Your foot and ankle contain 26 bones, and seven of these bones are in a group called the tarsal bones. These are located towards the back of the foot, including the heel area. If two or more bones in this area are joined together, it is called a tarsal coalition. The two most common sites affected are between the calcaneus and the talus and between the calcaneus and the navicular. Usually, this condition happens in the womb when the feet are forming. An abnormal band of tissue will form between these two bones.
Although this is generally believed to happen while a baby is growing in the womb, the condition is not usually identified until the child is older. A child still has a lot of cartilage and their bones are still forming. As the cartilage hardens, the bands of tissue connecting the two foot bones may also harden, leading to pain and stiffness. Children between the ages of eight and 16 are most often diagnosed with tarsal coalition. It’s estimated that the rate of occurrence is about one in 100 people, but many are never formally diagnosed as the coalition is too small to cause a problem.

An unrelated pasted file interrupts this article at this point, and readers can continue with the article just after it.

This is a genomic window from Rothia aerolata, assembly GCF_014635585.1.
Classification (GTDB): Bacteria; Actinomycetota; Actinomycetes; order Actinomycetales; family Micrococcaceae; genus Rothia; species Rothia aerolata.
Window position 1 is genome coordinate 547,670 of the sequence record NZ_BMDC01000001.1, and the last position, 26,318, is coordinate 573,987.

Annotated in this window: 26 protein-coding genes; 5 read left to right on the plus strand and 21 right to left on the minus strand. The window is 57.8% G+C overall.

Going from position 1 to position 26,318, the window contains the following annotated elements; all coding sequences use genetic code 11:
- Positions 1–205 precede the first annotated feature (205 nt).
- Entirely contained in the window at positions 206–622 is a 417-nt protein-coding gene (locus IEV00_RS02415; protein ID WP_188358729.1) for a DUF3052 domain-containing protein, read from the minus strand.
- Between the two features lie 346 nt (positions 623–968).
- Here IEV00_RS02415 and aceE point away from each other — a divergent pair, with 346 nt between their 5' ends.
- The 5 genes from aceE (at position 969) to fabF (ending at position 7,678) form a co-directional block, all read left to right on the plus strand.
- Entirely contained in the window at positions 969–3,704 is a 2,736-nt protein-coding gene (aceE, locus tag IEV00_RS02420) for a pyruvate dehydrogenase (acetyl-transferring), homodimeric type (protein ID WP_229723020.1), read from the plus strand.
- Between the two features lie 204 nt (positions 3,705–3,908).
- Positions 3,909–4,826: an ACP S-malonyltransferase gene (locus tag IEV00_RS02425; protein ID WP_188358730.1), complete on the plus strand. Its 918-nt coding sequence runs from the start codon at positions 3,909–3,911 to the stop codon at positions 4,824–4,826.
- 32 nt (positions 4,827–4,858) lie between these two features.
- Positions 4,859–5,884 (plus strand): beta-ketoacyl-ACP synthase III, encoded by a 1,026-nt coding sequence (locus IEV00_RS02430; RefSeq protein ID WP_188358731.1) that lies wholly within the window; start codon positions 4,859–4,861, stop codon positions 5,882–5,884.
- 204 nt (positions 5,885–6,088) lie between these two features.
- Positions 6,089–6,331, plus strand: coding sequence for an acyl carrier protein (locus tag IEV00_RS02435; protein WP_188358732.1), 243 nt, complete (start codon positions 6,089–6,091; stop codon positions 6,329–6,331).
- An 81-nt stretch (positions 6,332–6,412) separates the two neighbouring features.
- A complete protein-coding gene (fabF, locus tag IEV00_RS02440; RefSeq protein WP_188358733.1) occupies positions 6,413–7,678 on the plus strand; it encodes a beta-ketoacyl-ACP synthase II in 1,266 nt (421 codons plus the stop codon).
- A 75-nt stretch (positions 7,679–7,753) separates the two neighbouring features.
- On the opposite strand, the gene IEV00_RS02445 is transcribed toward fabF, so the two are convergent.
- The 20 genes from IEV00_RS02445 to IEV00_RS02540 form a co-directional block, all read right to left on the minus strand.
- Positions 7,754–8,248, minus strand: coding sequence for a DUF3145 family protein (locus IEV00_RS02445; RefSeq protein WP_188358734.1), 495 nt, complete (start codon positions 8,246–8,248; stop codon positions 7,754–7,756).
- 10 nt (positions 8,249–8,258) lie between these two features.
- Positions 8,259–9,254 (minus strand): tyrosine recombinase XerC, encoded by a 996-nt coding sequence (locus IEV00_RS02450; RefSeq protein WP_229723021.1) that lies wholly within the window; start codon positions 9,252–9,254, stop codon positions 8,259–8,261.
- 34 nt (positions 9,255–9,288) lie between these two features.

If the coalition is small, there may never be any symptoms. A large band of tissue that has hardened can cause stiffness in the foot. The stiffness also leads to pain. The pain will be felt below the ankle and towards the back of the foot. This condition is a type of flatfoot, so you will notice that the foot is flat to the ground, instead of having a natural arch. The foot is also more rigid than a normal foot. The rigidity and flatness make walking more difficult on uneven surfaces. Someone who has a tarsal coalition may subconsciously roll their ankle more while walking, which can lead to frequent ankle sprains.
A physical examination of the foot may be all the doctor needs to make a diagnosis. The flatness of the foot is one clue, as well as any stiffness while walking. The doctor will check for arches in the feet, especially while the patient is standing on their tiptoes. Even though a physical examination may be enough to diagnose tarsal coalition, a CT scan may also be ordered. This test gives a better view of all of the bones in the foot and will help the doctor see which bones are affected and how large the band is that is connecting the bones. Regular x-rays may also be used. MRIs are less likely to be ordered.